Authors wishing to submit articles for publication in Language, Culture and Society are requested to do so through the journal’s online submission and manuscript tracking site. All other enquiries should be directed towards the editors by e-mailing the journal at:
    lcs.journal at ucl.ac.uk

    Manuscripts submitted to Language, Culture and Society will undergo double-blind peer review and will be evaluated based on their originality, methodological rigor, significance of findings, and quality of presentation. Manuscripts submitted for consideration to the journal should not be previously published or being considered for publication elsewhere.

    All submissions to Language, Culture and Society should be written in English and prepared according to the following guidelines.

    Length

    Full-length articles reporting on empirical or theoretical research should be limited to a maximum of 9,000 words. Unsolicited book reviews are not considered. Word limits should be adhered to closely; tables, references, notes, and appendices should be included in the word counts. Article titles should not be more than 15 words.

    Manuscript uploading

    Please upload your manuscript file with no identifying author information (designate as Main Document). When citing your own work, either discuss the work in the third person, or cite as 'Author (year)'. The first page of the submission should carry the following: a title (but no author identification); a single-paragraph abstract 150-200 words long specifying central theoretical arguments, design and methods and key findings; a list of up to six key words; a short running title for use as a page header; and a word count for the paper (including abstract, notes, references, extracts, and appendices). The main text of the article should begin on the second page. After the end of the main text, there follow in order: Acknowledgments, Notes, References and Appendices.

    Presentation

    All submissions should be presented in Times New Roman, 11 or 12-point font. Please include page numbers in the manuscript.

    Sections and Section Headings

    All sections should be numbered and labeled with a descriptive title. Please do not exceed three levels of headings. Section numbering should follow the pattern 1, 2 (for level one); 1.1, 1.2 (for level two); and 1.1.1, 1.1.2 (for level three).

    Tables, Figures, and Other Graphics

    In the initial submission, authors should place tables, figures, and other graphics within the paper in the desired location. However, authors should be prepared to submit original artwork files separately upon final accepted submission. All tables and figures should be numbered consecutively and include a caption that is informative and concise. All tables and figures should be introduced in the text.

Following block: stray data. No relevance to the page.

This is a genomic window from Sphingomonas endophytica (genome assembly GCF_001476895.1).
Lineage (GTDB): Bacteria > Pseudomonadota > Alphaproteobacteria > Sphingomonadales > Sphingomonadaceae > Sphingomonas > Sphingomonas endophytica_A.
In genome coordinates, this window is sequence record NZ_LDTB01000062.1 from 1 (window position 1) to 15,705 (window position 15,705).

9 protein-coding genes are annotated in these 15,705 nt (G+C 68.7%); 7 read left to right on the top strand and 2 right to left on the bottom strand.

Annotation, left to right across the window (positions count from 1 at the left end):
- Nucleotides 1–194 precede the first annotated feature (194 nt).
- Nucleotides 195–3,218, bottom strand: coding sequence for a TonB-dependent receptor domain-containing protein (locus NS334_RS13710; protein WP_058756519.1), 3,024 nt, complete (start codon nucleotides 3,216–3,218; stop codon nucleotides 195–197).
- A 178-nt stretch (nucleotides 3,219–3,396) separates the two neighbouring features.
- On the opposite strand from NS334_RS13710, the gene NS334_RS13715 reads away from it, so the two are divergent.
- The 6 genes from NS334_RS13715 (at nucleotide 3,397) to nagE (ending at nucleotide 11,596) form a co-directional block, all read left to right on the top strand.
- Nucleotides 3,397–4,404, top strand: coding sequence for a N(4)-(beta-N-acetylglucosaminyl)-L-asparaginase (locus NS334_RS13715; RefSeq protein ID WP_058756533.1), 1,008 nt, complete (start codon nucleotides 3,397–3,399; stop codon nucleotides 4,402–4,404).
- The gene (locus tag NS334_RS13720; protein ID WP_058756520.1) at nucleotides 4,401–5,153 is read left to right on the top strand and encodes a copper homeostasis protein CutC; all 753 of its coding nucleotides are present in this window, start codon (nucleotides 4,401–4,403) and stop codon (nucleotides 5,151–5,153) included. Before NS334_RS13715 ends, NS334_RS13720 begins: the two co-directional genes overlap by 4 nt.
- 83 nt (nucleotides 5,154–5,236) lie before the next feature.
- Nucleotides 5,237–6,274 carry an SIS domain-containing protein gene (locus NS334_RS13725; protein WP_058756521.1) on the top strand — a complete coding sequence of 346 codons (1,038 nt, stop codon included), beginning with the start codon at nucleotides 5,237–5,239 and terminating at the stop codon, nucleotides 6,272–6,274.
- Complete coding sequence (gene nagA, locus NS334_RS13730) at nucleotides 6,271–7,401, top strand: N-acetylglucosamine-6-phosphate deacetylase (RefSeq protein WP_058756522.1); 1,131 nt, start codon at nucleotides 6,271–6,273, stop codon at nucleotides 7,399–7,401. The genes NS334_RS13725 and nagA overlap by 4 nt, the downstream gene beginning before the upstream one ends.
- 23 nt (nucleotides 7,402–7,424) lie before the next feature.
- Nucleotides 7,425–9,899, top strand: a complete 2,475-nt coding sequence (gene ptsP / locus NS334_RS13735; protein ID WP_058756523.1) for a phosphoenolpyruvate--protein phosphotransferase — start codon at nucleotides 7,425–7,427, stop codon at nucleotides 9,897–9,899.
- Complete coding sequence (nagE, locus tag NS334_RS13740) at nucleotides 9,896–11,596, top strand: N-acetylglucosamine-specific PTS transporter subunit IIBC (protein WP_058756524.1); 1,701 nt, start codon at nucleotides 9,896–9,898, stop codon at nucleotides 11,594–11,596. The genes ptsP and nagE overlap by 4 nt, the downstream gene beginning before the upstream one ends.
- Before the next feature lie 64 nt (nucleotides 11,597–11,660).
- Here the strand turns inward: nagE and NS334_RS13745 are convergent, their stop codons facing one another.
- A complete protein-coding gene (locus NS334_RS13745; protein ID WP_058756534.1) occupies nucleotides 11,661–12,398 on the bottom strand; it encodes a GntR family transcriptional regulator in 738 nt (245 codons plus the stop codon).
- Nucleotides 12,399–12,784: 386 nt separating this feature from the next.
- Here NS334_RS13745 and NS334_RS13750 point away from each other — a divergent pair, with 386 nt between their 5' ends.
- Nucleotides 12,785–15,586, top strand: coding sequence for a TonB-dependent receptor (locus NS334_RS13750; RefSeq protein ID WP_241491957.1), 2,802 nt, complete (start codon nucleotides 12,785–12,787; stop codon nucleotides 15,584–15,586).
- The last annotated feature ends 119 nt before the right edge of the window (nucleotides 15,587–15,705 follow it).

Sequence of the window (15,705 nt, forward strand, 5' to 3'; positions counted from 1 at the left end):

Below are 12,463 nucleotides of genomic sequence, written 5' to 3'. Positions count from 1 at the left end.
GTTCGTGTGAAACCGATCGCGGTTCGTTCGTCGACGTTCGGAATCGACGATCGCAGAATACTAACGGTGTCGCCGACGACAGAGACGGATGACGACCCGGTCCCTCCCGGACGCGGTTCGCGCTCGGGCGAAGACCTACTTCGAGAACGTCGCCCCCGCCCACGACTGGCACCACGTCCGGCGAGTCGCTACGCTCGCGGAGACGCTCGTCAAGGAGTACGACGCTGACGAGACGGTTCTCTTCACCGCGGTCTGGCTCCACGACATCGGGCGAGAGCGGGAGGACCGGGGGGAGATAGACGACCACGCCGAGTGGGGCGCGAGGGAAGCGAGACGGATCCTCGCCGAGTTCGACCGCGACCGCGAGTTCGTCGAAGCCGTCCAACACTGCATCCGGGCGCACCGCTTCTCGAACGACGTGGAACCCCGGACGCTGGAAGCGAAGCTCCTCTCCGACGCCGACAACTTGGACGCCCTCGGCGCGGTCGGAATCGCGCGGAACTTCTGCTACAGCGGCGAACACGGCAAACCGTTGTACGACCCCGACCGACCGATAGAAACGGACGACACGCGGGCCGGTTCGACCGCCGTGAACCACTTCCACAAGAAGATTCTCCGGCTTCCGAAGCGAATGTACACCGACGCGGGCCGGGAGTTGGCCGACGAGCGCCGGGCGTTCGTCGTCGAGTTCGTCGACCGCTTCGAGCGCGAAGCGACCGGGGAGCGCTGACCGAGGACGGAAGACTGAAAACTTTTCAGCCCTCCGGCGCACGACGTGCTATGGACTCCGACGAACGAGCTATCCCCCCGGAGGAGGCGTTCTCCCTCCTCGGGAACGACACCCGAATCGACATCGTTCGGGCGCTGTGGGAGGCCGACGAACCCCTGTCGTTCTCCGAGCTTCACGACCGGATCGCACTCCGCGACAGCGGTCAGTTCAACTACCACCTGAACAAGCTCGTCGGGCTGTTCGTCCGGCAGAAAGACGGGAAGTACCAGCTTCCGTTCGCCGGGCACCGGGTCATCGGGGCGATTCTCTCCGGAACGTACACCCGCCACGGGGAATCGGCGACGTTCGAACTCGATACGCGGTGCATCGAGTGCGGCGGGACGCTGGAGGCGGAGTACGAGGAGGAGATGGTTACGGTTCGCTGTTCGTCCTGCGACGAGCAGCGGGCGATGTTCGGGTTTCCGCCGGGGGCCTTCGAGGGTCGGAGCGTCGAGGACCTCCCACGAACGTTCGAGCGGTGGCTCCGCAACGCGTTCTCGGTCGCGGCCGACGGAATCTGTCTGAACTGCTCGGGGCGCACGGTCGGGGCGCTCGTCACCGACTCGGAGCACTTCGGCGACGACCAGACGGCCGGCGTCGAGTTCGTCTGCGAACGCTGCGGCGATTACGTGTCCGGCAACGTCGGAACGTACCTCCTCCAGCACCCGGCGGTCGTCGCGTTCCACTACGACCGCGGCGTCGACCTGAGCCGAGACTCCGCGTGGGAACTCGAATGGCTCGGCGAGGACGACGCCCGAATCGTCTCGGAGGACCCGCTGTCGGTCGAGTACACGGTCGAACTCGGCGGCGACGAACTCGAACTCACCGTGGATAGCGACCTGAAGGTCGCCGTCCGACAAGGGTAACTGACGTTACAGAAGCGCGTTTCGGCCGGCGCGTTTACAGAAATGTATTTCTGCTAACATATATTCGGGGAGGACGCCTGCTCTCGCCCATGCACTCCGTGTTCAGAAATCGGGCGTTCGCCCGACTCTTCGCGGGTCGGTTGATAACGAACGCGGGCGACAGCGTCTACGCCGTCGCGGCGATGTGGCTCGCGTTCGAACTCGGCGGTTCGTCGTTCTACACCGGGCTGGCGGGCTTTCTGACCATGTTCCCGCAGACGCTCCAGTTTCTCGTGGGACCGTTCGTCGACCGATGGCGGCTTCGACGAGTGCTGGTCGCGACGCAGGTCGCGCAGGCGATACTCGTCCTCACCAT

In-text references

    References in the text should follow the Name (year) format. Use et al. for three or more authors after the first mention (include all authors in the reference list). Examples:

    Smith (2005)
    Harding and Jones (2009)
    Johnson et al. (2014)
    Jones (2007, 2010)

    When both the name and the year is placed in parentheses, please include a comma between the name and date; replace ‘and’ with ‘&’. When page numbers are required, follow the format year + colon + page numbers (no ‘pp.’). Separate multiple references with commas. Citations of two or more works in the same parentheses should be listed in the order they appear in the reference list (i.e., alphabetically, then chronologically). Examples:

    (Smith, 2005)
    (Smith, 2005: 56-58)
    (Smith, 2005; Harding & Jones 2007)
    (Johnson et al., 2014: 43)
    Several studies (Jones & Powell, 1993; Peterson, 1995, 1998; Smith, 1990) suggest that... 

    Quotations

    Use double quotes for shorter quotations. Quotations longer than 40 words should be displayed as an indented block quote. Any quotations within the main quote should use single quotes. 

    Language examples

    Language examples and linguistic items within the main text should be in italics, with bolding for further emphasis:

    Longer examples should be set apart from the main text with blank lines before and after, indented, and numbered. Examples should be referred to in the text by number (e.g., Example 1 shows that…). Italics, bold, and underlining can be used for further emphasis if needed. Examples:

    (1)       Specifically, we were interested in investigating the quantitative difference in the use of grammatical structures associated with registers over time.

    (2)       This may be explained by the presence of high fluctuations in the 1 min. data.

    Acknowledgements

    In order to maintain anonymity, acknowledgements, if any, should not be included in the initial submission. Authors of accepted papers may include a brief acknowledgements section in the final submission. This should be an unnumbered section immediately following the conclusion.

    Notes

    Use endnotes rather than footnotes. These should be numbered consecutively throughout the paper and included as an unnumbered section following the conclusion or acknowledgements section. 

    Reference list

    The full reference list should follow guidelines provided by the American Psychological Association (6th edition). A few examples follow; please consult the APA manual for full details.

    Books

    Biber, D., & Conrad, S. (2009). Register, genre, and style. Cambridge: Cambridge University Press.

    Leech, G. (2004). Meaning and the English verb (3rd ed.). London: Routledge.

    Journal Articles

    Matthiessen, C. (2015). Register in the round: Registerial cartography. Functional Linguistics,  2(9), 1-48.

    Szmrecsanyi, B., Biber, D., Egbert, J., & Franco, K. (2016). Towards more accountability: Modeling ternary genitive variation in Late Modern English. Language Variation and  Change, 28(1), 1-29.

    Book Chapters

    Ferguson, C. (1994). Dialect, register, and genre: Working assumptions about conventionalization. In D. Biber & E. Finegan (Eds.), Sociolinguistic perspectives on  register (pp. 15-30). Oxford: Oxford University Press.

    Appendices

    One or more appendix sections may be included after the references section.

    Copyright permission

    It is the responsibility of the author to obtain permission to reproduce any material that has been previously published.

    Submission

    Language, Culture and Society offers online submission.

    Before submitting, please consult the guidelines and the Short Guide to EM for Authors.

    If you are not able to submit online, or for any other editorial correspondence, please contact the editors via e-mail: lcs.journal at ucl.ac.uk

    Subjects

    Main BIC Subject

    CFG: Semantics, Pragmatics, Discourse Analysis

    Main BISAC Subject

    LAN009000: LANGUAGE ARTS & DISCIPLINES / Linguistics / General